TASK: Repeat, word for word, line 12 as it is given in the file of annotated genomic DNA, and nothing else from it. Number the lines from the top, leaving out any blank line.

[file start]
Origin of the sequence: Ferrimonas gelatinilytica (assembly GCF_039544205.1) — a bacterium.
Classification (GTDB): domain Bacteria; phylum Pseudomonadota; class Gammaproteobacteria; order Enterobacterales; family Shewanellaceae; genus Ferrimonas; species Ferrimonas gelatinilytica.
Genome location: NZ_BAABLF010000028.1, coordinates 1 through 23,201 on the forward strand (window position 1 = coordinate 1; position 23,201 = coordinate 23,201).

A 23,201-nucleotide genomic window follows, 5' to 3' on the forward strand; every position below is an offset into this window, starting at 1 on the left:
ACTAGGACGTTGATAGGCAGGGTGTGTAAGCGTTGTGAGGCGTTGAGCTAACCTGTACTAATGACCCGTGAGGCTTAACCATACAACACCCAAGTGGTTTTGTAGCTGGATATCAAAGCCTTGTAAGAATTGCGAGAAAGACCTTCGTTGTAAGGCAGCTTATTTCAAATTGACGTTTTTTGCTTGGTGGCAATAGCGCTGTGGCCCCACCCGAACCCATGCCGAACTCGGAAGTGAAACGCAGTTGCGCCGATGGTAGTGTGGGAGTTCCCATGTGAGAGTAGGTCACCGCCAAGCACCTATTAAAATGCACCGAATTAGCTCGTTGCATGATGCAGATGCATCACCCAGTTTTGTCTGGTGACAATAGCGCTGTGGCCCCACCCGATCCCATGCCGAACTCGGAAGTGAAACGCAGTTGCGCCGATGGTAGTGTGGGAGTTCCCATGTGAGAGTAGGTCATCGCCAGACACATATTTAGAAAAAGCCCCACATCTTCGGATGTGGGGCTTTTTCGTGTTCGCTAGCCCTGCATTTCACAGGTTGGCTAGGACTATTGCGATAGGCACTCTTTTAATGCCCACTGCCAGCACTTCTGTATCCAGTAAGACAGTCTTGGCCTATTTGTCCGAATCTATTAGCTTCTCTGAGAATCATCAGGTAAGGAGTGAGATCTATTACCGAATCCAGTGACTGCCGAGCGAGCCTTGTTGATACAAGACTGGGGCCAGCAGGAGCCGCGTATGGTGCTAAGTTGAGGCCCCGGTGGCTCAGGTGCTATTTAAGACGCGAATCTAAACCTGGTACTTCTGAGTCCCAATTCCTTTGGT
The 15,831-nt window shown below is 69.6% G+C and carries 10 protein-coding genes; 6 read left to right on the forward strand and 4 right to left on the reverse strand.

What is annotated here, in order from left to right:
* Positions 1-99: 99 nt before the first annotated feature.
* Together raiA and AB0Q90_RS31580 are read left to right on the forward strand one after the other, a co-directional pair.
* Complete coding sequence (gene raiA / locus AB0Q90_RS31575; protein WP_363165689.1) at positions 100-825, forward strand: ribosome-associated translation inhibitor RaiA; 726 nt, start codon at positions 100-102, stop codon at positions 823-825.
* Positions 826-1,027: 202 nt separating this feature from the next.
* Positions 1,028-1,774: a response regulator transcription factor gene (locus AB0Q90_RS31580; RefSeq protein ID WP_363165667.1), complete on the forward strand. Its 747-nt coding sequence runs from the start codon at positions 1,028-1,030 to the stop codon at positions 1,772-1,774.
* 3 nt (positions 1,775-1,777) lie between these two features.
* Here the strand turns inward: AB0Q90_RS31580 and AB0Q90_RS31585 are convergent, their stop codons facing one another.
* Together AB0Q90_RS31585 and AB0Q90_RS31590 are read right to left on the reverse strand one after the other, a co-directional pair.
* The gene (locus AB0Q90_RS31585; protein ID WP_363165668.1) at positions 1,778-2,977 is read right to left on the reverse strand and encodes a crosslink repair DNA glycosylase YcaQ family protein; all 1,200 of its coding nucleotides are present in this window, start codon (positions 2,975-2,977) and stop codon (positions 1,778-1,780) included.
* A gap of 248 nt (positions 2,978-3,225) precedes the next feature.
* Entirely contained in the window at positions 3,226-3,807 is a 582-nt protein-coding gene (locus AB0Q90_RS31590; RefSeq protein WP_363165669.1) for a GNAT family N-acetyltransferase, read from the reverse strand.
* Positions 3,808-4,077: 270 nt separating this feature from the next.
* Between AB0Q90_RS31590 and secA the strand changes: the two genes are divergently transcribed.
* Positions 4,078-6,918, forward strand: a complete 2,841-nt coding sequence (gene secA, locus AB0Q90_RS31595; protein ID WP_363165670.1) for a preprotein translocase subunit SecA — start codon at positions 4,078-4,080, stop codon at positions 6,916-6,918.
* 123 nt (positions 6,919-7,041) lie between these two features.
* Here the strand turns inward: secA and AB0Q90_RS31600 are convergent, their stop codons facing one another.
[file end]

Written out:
* Positions 1,028-1,774: a response regulator transcription factor gene (locus AB0Q90_RS31580; RefSeq protein ID WP_363165667.1), complete on the forward strand. Its 747-nt coding sequence runs from the start codon at positions 1,028-1,030 to the stop codon at positions 1,772-1,774.